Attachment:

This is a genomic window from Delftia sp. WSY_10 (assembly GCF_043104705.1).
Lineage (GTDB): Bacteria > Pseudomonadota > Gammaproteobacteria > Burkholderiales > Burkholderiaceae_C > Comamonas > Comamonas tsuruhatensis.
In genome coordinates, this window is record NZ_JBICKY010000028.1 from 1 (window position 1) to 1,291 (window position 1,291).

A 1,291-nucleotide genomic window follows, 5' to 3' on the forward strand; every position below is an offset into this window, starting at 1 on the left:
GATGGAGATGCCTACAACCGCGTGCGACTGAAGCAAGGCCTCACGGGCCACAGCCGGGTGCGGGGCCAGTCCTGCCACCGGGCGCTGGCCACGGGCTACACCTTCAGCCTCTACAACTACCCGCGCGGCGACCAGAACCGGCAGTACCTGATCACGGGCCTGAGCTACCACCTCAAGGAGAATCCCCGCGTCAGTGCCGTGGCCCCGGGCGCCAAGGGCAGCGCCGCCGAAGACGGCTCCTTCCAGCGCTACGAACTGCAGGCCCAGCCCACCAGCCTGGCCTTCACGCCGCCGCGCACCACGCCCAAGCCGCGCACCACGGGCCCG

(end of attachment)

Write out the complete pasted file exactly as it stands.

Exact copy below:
This is a genomic window from Delftia sp. WSY_10 (assembly GCF_043104705.1).
Lineage (GTDB): Bacteria > Pseudomonadota > Gammaproteobacteria > Burkholderiales > Burkholderiaceae_C > Comamonas > Comamonas tsuruhatensis.
In genome coordinates, this window is record NZ_JBICKY010000028.1 from 1 (window position 1) to 1,291 (window position 1,291).

A 1,291-nucleotide genomic window follows, 5' to 3' on the forward strand; every position below is an offset into this window, starting at 1 on the left:
GATGGAGATGCCTACAACCGCGTGCGACTGAAGCAAGGCCTCACGGGCCACAGCCGGGTGCGGGGCCAGTCCTGCCACCGGGCGCTGGCCACGGGCTACACCTTCAGCCTCTACAACTACCCGCGCGGCGACCAGAACCGGCAGTACCTGATCACGGGCCTGAGCTACCACCTCAAGGAGAATCCCCGCGTCAGTGCCGTGGCCCCGGGCGCCAAGGGCAGCGCCGCCGAAGACGGCTCCTTCCAGCGCTACGAACTGCAGGCCCAGCCCACCAGCCTGGCCTTCACGCCGCCGCGCACCACGCCCAAGCCGCGCACCACGGGCCCG